It will be another few months before McLean County’s Juvenile Justice Council hears formal recommendations from its gun violence working group.
The working group was formed after 2018’s spike in gun violence, including nine homicides and seven nonfatal shootings in Bloomington-Normal. It was one of few new public responses to that gun violence.
The gun violence working group includes Juvenile Justice Council (JJC) chair Cassy Taylor, court services director for McLean County; former JJC chair and current Normal Police Chief Rick Bleichner; State’s Attorney Don Knapp; and Public Defender Carla Barnes. Their proposal will go in front of the JJC at its next meeting in September.
Taylor said their proposal, while still being shaped, may go beyond gun violence to address other types of youth-involved violence, including domestic violence.
“That might be the direction (we go), when we look at those issues of prevention and intervention, that we don’t limit ourselves to one type of violence for youth, but also directed in several areas that need improvement,” Taylor said on WGLT’s Sound Ideas.
Bleichner said the group may also seek marketing help from students and faculty at local universities.
“There might be an opportunity there to share a message, whether it’s prevention of violence, or gun violence itself. There may be a way to do that,” Bleichner said.
Other downstate communities have responded to gun violence with formalized focused deterrence programs, like Don’t Shoot in Peoria and Fresh Start in Champaign-Urbana. The focused deterrence model brings community stakeholders together and reaches out directly to at-risk youth.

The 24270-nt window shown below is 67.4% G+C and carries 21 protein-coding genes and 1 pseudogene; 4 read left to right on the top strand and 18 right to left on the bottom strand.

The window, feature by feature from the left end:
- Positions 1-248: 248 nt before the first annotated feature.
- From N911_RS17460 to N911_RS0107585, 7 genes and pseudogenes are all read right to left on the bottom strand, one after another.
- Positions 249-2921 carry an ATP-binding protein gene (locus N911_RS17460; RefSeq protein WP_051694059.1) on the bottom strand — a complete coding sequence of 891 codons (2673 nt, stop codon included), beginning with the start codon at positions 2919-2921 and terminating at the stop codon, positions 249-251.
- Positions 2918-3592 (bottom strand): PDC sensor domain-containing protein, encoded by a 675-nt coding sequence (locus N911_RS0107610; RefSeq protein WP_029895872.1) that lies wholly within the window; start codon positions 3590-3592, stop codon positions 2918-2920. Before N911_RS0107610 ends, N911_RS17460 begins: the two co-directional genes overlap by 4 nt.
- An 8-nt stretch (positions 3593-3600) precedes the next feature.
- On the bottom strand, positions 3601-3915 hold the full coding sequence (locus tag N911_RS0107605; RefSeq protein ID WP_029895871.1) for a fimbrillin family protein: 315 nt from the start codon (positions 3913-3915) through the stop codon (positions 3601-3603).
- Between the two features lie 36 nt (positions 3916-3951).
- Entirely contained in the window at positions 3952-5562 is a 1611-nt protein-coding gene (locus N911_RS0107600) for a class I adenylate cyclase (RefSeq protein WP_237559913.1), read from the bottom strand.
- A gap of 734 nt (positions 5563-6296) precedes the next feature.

“I can tell you that both of those communities have reached out to myself, to Bloomington, because … other communities were looking at it because they had far more serious problems. And so those programs were great for those communities. We have to look at what fits best for Bloomington-Normal.”
There is a lot of interagency cooperation happening behind the scenes, he said.
“Just because we don’t have a tagline or a name for it, certainly doesn’t mean we’re not focusing on these areas and making them a priority for our agencies and collectively," Bleichner said.
The Juvenile Justice Council, focused on interagency cooperation, is comprised of local law enforcement, court officials and judges, prosecutors and public defenders, plus representatives from community organizations. For the past several years, its top priorities have been truancy and education, trauma, and job skills.
You can also listen to the full interview with Bleichner and Taylor:
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